Card data can refine services and identify at-risk students, but privacy concerns abound
“Software can act on indications of disengagement directly with a student without revealing the underlying conditions that triggered the risk,” Pittinsky says. “Risk indicators could also be based on multiple measures, such that the indicator does not directly reveal the underlying behavior.”
As an example, a data analytics package could notify a counselor of a potentially at-risk person based on a behavioral pattern setup by the campus. The counselor need not know any confidential details about the behavior or the indicators that triggered the flag. He simply needs to know to reach out and offer assistance should the student be in need.
Still most agree that software alone cannot fully realize the potential of card system data. For all the value that quantitative analysis provides, qualitative interpretation will be a key component as well. Software often has trouble reading between the lines.
The use of data to identify at risk students will differ from campus to campus and it is important to clearly set guidelines for its use and access, says Heartland’s Emery. “Data collected electronically from a card system is not unlike data collected in other areas of a campus.”
Faculty use manual attendance records to determine a student’s grade; residence life checks on students that have not been seen at the dorm in a week; and libraries, parking and other campus entities contact students when behaviors or timelines are out-of-norm.
Each campus should investigate what they feel best meets their interpretation of policy and permitted privacy laws for their institution, explains Emery. “We use recorded grades to identify students at risk academically – it is happening now under campus guidelines, and it’s similar to campus card data uses.”
An analogy can be made to the use of fraud protection procedures with bank credit and debit cards. “You may get a call from your bank if your card is used in an atypical location,” explains Emery. “In a similar way, campuses don’t need to delve too specifically into data to get the base information for identifying at-risk students.”
“I see campuses restricting access to data used for identifying at-risk students to approved administrators – perhaps within student life – that have the training to utilize the data properly,” says Emery.
Though the mining of card system data for student engagement and safety is only just emerging, it has been widely used to refine a plethora of campus business processes and services.
CBORD’s Bartholomew explains that campuses have been leveraging card system data for food-service specific decision-making for many years. “An example of this would be the use of board participation data to tweak meal plan offerings to student preferences,” he says.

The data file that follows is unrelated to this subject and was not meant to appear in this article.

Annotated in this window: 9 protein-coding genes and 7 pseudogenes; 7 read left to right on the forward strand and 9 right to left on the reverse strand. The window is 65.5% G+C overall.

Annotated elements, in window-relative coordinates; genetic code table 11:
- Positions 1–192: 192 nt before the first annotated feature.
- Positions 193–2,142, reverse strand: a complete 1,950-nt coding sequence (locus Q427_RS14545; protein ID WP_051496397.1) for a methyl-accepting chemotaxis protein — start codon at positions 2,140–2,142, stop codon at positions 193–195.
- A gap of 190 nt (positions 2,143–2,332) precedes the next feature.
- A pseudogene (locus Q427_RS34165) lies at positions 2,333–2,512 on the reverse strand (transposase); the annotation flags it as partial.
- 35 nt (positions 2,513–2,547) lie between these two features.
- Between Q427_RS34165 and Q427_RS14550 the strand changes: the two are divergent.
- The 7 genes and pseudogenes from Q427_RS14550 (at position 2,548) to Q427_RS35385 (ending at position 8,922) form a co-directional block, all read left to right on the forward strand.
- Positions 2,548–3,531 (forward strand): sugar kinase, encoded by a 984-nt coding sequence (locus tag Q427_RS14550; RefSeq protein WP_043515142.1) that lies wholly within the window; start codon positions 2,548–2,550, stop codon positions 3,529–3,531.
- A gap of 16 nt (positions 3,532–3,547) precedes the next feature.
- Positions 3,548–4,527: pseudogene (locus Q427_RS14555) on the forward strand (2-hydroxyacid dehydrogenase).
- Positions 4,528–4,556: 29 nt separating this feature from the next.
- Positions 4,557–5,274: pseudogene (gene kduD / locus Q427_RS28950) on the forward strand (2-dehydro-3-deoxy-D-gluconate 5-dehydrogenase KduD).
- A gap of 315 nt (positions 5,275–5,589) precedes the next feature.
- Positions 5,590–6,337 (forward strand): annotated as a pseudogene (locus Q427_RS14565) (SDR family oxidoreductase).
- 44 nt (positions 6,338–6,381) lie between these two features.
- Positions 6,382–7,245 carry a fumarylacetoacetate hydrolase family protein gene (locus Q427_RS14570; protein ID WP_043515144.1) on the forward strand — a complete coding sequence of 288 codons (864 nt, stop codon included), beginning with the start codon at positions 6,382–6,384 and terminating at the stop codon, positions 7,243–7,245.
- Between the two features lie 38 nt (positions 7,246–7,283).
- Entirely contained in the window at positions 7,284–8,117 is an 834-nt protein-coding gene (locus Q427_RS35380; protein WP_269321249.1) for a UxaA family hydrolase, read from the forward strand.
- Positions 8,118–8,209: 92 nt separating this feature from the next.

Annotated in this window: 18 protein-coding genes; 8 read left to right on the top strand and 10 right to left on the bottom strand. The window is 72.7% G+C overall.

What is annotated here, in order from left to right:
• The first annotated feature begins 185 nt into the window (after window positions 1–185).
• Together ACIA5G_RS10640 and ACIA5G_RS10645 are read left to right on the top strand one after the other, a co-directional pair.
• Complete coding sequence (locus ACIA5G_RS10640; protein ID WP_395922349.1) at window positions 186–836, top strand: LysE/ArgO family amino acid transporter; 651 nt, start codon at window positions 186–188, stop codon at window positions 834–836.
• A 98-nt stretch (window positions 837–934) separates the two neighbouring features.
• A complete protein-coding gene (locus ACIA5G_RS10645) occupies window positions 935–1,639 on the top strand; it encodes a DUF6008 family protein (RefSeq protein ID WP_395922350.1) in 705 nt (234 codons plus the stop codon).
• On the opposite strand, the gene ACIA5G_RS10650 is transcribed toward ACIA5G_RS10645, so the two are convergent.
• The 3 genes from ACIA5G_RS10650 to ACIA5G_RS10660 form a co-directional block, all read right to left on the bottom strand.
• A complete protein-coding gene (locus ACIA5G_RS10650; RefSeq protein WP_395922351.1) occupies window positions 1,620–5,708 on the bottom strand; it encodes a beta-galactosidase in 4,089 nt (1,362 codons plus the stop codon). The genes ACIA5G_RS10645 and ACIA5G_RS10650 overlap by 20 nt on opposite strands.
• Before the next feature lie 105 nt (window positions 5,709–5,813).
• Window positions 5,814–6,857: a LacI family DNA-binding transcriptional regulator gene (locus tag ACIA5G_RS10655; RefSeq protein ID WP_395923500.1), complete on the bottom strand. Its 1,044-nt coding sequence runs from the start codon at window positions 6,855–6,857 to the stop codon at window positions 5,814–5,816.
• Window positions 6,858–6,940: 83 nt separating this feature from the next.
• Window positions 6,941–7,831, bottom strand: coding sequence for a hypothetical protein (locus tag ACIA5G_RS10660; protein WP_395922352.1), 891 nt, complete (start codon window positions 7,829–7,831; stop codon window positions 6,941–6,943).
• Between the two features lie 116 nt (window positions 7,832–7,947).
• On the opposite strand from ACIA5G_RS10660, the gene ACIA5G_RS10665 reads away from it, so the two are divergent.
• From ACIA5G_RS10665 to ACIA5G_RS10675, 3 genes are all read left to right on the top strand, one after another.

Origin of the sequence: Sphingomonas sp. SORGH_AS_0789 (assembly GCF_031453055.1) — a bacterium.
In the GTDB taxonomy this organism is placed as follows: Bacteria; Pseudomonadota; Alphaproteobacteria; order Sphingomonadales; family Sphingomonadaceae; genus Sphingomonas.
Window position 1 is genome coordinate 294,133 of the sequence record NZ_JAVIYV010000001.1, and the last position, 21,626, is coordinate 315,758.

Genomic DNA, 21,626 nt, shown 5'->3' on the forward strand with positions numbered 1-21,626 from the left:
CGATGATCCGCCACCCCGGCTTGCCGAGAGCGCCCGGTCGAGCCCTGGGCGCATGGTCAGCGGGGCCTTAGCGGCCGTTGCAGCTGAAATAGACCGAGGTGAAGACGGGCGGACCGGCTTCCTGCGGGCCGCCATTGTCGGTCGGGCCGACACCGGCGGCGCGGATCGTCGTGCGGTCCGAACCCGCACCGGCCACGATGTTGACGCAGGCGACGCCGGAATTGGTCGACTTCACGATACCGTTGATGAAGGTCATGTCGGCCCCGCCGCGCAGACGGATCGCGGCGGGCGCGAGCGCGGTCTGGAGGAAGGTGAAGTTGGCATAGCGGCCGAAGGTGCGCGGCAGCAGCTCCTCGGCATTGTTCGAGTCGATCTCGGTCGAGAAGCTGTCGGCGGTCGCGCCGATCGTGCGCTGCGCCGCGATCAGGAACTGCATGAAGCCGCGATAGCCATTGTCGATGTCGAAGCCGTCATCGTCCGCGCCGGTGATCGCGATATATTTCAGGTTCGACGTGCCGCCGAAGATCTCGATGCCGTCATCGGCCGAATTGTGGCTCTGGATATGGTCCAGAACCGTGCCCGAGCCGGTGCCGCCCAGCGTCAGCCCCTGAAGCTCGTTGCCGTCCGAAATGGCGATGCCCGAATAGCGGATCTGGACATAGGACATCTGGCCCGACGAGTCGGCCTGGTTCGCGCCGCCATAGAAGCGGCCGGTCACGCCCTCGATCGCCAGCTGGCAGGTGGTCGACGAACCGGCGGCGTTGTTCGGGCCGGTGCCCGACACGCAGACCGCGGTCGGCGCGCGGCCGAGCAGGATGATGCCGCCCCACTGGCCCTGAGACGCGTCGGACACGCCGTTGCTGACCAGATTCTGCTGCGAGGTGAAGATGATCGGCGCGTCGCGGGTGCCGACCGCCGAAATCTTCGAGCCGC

Campuses can leverage card system data to target more popular food options, expand heavily trafficked dining locations, or focus on high-attendance events.
What is new, though, is the concept of combining card system data with data from other systems to help with decision-making, says Bartholomew.
“Attendance, meal usage, venue usage, program use, location tracking, spending habits, and general movement habits are just some of the data points that can be gathered by a card system,” Bartholomew explains. “Campuses can leverage this data to better serve their student population by offering the more popular food options, expanding heavily trafficked dining locations or focusing on high-attendance events.”
Considering the plethora of possible data points that card systems accrue, it’s easy to see how processes and services can be refined. Transactions alone offer a great deal of perspective on cardholder trends.
Mining this data for transaction volumes can help an institution better distribute vending machines, and analyzing access times can help identify peak usage points at rec centers and other locations to better allocate staff and facilities. Dining halls can also adjust meal preparation based on average student purchases per period of time, wasting less food and providing fresher options.
As technology has improved and databases have become more open it has facilitated more effective data analysis, says Heartland’s Emery. “It is now much easier to connect third-party report generators or business intelligence systems into the campus card ecosystem,” he adds. “Years ago data was more numbers in columns, but today it’s much easier to view data visually in graphs and charts and tie data together from multiple systems through APIs and open platforms.”
Institutions are able to use this card system data along with other biographical information – such as student class, major, various groupings assigned, residence hall and more – to further interpret data and tailor programs to individual needs, says Emery.